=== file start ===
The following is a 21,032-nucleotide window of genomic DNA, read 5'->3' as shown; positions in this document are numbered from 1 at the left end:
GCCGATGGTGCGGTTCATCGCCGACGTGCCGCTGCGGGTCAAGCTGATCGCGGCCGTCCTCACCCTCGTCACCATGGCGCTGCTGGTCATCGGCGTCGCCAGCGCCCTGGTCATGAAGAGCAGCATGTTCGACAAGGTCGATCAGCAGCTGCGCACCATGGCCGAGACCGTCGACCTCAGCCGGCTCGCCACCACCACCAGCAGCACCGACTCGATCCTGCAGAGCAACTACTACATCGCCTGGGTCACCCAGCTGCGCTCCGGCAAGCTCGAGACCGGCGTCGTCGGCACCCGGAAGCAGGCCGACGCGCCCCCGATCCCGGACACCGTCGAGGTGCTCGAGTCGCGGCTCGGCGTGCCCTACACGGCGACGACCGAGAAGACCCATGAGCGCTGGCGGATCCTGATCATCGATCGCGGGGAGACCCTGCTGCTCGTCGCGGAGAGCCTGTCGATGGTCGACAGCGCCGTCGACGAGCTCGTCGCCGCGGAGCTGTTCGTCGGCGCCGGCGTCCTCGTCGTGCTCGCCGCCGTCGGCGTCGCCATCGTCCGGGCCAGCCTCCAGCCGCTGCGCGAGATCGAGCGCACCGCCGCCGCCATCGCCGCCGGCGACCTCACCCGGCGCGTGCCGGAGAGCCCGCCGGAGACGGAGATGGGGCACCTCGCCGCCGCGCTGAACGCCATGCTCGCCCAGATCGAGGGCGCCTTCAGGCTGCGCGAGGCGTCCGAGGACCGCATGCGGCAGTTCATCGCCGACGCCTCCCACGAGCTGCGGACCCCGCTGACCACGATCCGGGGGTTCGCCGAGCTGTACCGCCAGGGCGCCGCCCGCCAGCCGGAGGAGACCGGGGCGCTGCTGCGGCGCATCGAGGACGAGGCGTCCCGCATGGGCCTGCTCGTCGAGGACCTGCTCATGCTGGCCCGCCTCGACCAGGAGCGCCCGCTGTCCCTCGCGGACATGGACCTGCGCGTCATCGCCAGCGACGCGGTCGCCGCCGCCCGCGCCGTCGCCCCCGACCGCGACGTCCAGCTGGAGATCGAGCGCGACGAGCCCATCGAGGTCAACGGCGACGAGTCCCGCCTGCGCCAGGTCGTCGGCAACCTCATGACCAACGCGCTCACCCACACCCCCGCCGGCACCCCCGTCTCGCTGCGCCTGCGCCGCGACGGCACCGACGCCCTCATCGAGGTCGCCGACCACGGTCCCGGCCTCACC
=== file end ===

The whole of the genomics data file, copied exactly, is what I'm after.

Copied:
The following is a 21,032-nucleotide window of genomic DNA, read 5'->3' as shown; positions in this document are numbered from 1 at the left end:
GCCGATGGTGCGGTTCATCGCCGACGTGCCGCTGCGGGTCAAGCTGATCGCGGCCGTCCTCACCCTCGTCACCATGGCGCTGCTGGTCATCGGCGTCGCCAGCGCCCTGGTCATGAAGAGCAGCATGTTCGACAAGGTCGATCAGCAGCTGCGCACCATGGCCGAGACCGTCGACCTCAGCCGGCTCGCCACCACCACCAGCAGCACCGACTCGATCCTGCAGAGCAACTACTACATCGCCTGGGTCACCCAGCTGCGCTCCGGCAAGCTCGAGACCGGCGTCGTCGGCACCCGGAAGCAGGCCGACGCGCCCCCGATCCCGGACACCGTCGAGGTGCTCGAGTCGCGGCTCGGCGTGCCCTACACGGCGACGACCGAGAAGACCCATGAGCGCTGGCGGATCCTGATCATCGATCGCGGGGAGACCCTGCTGCTCGTCGCGGAGAGCCTGTCGATGGTCGACAGCGCCGTCGACGAGCTCGTCGCCGCGGAGCTGTTCGTCGGCGCCGGCGTCCTCGTCGTGCTCGCCGCCGTCGGCGTCGCCATCGTCCGGGCCAGCCTCCAGCCGCTGCGCGAGATCGAGCGCACCGCCGCCGCCATCGCCGCCGGCGACCTCACCCGGCGCGTGCCGGAGAGCCCGCCGGAGACGGAGATGGGGCACCTCGCCGCCGCGCTGAACGCCATGCTCGCCCAGATCGAGGGCGCCTTCAGGCTGCGCGAGGCGTCCGAGGACCGCATGCGGCAGTTCATCGCCGACGCCTCCCACGAGCTGCGGACCCCGCTGACCACGATCCGGGGGTTCGCCGAGCTGTACCGCCAGGGCGCCGCCCGCCAGCCGGAGGAGACCGGGGCGCTGCTGCGGCGCATCGAGGACGAGGCGTCCCGCATGGGCCTGCTCGTCGAGGACCTGCTCATGCTGGCCCGCCTCGACCAGGAGCGCCCGCTGTCCCTCGCGGACATGGACCTGCGCGTCATCGCCAGCGACGCGGTCGCCGCCGCCCGCGCCGTCGCCCCCGACCGCGACGTCCAGCTGGAGATCGAGCGCGACGAGCCCATCGAGGTCAACGGCGACGAGTCCCGCCTGCGCCAGGTCGTCGGCAACCTCATGACCAACGCGCTCACCCACACCCCCGCCGGCACCCCCGTCTCGCTGCGCCTGCGCCGCGACGGCACCGACGCCCTCATCGAGGTCGCCGACCACGGTCCCGGCCTCACC